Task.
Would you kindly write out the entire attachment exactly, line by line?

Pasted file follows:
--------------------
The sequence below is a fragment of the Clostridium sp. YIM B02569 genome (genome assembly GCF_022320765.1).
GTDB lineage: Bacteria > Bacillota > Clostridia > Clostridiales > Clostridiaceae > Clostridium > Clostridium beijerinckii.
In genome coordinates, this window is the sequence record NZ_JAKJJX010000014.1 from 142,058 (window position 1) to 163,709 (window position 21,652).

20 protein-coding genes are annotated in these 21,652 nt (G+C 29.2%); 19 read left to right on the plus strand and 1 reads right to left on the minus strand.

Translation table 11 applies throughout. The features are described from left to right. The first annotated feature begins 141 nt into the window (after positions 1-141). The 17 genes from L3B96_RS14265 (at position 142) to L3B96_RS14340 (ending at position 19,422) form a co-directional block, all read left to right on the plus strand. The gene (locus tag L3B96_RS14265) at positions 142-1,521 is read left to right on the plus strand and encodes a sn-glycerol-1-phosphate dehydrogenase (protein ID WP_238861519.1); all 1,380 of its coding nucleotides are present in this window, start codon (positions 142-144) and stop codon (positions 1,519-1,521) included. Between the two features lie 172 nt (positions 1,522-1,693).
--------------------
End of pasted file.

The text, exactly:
The sequence below is a fragment of the Clostridium sp. YIM B02569 genome (genome assembly GCF_022320765.1).
GTDB lineage: Bacteria > Bacillota > Clostridia > Clostridiales > Clostridiaceae > Clostridium > Clostridium beijerinckii.
In genome coordinates, this window is the sequence record NZ_JAKJJX010000014.1 from 142,058 (window position 1) to 163,709 (window position 21,652).

20 protein-coding genes are annotated in these 21,652 nt (G+C 29.2%); 19 read left to right on the plus strand and 1 reads right to left on the minus strand.

Translation table 11 applies throughout. The features are described from left to right. The first annotated feature begins 141 nt into the window (after positions 1-141). The 17 genes from L3B96_RS14265 (at position 142) to L3B96_RS14340 (ending at position 19,422) form a co-directional block, all read left to right on the plus strand. The gene (locus tag L3B96_RS14265) at positions 142-1,521 is read left to right on the plus strand and encodes a sn-glycerol-1-phosphate dehydrogenase (protein ID WP_238861519.1); all 1,380 of its coding nucleotides are present in this window, start codon (positions 142-144) and stop codon (positions 1,519-1,521) included. Between the two features lie 172 nt (positions 1,522-1,693).